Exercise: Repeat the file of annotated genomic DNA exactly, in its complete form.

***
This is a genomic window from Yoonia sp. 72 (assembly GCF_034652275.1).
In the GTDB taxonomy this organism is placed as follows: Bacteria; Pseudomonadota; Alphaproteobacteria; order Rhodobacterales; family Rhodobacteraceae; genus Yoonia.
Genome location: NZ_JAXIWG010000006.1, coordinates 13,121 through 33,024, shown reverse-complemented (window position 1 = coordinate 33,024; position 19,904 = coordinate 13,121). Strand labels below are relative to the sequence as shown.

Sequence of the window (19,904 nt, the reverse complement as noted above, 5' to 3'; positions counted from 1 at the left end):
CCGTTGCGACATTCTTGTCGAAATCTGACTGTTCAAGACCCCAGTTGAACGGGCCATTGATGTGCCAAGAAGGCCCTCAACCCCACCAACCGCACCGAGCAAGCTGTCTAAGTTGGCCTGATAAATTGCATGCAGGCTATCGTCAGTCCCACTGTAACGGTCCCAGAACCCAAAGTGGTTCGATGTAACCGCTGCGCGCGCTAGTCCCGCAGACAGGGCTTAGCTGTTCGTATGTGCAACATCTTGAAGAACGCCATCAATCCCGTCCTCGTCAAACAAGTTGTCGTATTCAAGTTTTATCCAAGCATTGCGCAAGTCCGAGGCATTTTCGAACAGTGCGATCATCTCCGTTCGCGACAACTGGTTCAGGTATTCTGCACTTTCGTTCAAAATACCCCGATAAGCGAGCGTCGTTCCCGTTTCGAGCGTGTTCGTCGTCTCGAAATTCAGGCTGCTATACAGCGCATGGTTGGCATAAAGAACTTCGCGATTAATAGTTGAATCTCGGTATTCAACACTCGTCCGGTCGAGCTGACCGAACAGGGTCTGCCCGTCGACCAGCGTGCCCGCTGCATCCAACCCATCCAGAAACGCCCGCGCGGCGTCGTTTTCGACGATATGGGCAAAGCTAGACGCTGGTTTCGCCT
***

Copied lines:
This is a genomic window from Yoonia sp. 72 (assembly GCF_034652275.1).
In the GTDB taxonomy this organism is placed as follows: Bacteria; Pseudomonadota; Alphaproteobacteria; order Rhodobacterales; family Rhodobacteraceae; genus Yoonia.
Genome location: NZ_JAXIWG010000006.1, coordinates 13,121 through 33,024, shown reverse-complemented (window position 1 = coordinate 33,024; position 19,904 = coordinate 13,121). Strand labels below are relative to the sequence as shown.

Sequence of the window (19,904 nt, the reverse complement as noted above, 5' to 3'; positions counted from 1 at the left end):
CCGTTGCGACATTCTTGTCGAAATCTGACTGTTCAAGACCCCAGTTGAACGGGCCATTGATGTGCCAAGAAGGCCCTCAACCCCACCAACCGCACCGAGCAAGCTGTCTAAGTTGGCCTGATAAATTGCATGCAGGCTATCGTCAGTCCCACTGTAACGGTCCCAGAACCCAAAGTGGTTCGATGTAACCGCTGCGCGCGCTAGTCCCGCAGACAGGGCTTAGCTGTTCGTATGTGCAACATCTTGAAGAACGCCATCAATCCCGTCCTCGTCAAACAAGTTGTCGTATTCAAGTTTTATCCAAGCATTGCGCAAGTCCGAGGCATTTTCGAACAGTGCGATCATCTCCGTTCGCGACAACTGGTTCAGGTATTCTGCACTTTCGTTCAAAATACCCCGATAAGCGAGCGTCGTTCCCGTTTCGAGCGTGTTCGTCGTCTCGAAATTCAGGCTGCTATACAGCGCATGGTTGGCATAAAGAACTTCGCGATTAATAGTTGAATCTCGGTATTCAACACTCGTCCGGTCGAGCTGACCGAACAGGGTCTGCCCGTCGACCAGCGTGCCCGCTGCATCCAACCCATCCAGAAACGCCCGCGCGGCGTCGTTTTCGACGATATGGGCAAAGCTAGACGCTGGTTTCGCCT